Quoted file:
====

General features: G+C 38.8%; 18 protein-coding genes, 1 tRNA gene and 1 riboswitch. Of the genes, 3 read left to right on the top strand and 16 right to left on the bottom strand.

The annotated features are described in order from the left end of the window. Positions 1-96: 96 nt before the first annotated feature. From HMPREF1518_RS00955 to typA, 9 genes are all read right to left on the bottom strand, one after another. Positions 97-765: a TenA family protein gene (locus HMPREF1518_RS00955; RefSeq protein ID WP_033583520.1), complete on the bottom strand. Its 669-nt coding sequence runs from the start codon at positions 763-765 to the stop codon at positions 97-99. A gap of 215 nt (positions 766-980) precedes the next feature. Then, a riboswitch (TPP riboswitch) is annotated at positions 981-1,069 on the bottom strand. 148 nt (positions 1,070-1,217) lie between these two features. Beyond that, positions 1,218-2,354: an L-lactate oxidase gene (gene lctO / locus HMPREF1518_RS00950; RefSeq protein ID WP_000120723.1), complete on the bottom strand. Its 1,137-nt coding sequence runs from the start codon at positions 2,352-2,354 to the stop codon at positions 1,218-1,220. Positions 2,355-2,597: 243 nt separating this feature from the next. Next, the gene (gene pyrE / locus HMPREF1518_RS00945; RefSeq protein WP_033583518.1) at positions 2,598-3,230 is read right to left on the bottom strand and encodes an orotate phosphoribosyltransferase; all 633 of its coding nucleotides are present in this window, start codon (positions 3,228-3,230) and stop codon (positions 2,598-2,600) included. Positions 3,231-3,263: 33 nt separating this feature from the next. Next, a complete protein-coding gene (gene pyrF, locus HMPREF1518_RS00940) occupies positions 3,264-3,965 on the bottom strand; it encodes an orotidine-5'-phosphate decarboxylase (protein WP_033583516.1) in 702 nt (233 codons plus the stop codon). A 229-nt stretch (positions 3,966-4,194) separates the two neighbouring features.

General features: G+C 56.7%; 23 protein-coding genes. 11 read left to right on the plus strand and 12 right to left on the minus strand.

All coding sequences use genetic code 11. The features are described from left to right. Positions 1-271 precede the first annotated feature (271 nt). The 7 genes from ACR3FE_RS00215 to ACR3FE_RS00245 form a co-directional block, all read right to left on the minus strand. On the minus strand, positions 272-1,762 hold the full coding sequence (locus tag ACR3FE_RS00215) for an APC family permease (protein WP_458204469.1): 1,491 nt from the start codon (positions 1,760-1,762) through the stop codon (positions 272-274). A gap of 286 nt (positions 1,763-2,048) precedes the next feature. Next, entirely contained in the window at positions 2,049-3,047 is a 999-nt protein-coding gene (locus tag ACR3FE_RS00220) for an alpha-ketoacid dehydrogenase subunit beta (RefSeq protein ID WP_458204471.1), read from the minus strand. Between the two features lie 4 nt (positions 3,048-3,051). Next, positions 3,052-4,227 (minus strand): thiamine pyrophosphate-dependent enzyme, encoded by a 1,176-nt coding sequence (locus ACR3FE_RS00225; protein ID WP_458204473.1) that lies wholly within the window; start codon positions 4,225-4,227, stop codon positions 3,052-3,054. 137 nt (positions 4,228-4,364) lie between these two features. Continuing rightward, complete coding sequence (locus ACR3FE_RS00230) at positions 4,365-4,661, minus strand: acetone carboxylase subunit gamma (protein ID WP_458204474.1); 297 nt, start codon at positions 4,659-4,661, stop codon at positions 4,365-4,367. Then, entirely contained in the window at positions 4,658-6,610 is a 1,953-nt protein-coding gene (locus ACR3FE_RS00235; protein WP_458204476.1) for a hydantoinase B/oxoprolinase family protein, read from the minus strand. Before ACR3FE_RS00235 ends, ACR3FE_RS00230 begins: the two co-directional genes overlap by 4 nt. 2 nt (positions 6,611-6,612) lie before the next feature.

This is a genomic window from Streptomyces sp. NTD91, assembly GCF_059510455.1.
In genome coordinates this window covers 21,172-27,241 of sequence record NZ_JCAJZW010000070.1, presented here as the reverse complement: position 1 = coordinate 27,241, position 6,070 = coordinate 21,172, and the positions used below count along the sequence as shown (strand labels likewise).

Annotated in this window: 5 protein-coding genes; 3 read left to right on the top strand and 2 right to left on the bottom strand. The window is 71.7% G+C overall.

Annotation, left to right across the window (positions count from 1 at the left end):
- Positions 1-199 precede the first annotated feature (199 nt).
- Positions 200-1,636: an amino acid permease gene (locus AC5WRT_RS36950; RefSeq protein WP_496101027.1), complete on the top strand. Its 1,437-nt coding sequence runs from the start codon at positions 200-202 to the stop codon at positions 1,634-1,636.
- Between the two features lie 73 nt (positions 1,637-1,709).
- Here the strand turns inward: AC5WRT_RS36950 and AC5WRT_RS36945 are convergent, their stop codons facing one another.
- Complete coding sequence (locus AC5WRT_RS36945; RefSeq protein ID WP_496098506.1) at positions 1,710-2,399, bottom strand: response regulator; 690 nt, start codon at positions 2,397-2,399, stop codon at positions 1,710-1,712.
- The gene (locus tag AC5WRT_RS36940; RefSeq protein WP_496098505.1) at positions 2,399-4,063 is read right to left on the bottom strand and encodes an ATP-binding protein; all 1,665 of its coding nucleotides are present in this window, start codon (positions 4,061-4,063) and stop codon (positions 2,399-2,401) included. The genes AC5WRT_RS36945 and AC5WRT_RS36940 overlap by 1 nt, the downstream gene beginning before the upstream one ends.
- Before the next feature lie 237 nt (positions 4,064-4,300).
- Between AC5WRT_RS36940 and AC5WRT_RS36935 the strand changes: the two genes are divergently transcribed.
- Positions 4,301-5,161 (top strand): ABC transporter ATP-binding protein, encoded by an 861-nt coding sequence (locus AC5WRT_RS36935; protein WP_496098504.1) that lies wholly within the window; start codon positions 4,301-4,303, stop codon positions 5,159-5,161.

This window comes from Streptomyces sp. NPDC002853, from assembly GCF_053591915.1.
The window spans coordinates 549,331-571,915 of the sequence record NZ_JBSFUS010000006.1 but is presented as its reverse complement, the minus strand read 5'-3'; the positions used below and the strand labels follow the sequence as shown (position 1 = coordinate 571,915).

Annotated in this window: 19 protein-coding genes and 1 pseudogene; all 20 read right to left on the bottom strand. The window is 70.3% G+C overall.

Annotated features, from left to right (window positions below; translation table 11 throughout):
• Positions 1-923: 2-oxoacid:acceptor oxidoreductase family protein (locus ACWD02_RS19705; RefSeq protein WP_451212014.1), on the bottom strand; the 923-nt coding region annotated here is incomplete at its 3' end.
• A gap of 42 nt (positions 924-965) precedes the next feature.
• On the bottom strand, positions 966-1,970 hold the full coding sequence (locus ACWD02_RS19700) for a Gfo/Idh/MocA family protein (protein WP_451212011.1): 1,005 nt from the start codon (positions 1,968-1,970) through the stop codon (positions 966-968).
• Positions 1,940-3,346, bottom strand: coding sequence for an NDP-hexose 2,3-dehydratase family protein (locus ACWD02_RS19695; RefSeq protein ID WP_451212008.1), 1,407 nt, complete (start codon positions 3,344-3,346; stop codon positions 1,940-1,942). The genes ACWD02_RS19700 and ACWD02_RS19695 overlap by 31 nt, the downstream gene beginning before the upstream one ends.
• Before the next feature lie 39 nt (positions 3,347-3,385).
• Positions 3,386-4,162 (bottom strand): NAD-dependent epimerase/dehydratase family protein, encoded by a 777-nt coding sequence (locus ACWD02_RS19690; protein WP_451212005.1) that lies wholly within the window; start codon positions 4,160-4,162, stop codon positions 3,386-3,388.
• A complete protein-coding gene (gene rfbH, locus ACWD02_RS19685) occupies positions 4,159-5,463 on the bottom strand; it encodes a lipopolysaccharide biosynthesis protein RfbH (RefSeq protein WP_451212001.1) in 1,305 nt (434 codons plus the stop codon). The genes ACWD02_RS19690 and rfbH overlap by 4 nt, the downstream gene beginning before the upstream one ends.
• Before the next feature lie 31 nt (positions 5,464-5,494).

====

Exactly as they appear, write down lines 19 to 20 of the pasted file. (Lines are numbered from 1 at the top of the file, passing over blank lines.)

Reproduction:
The window spans coordinates 549,331-571,915 of the sequence record NZ_JBSFUS010000006.1 but is presented as its reverse complement, the minus strand read 5'-3'; the positions used below and the strand labels follow the sequence as shown (position 1 = coordinate 571,915).

Annotated in this window: 19 protein-coding genes and 1 pseudogene; all 20 read right to left on the bottom strand. The window is 70.3% G+C overall.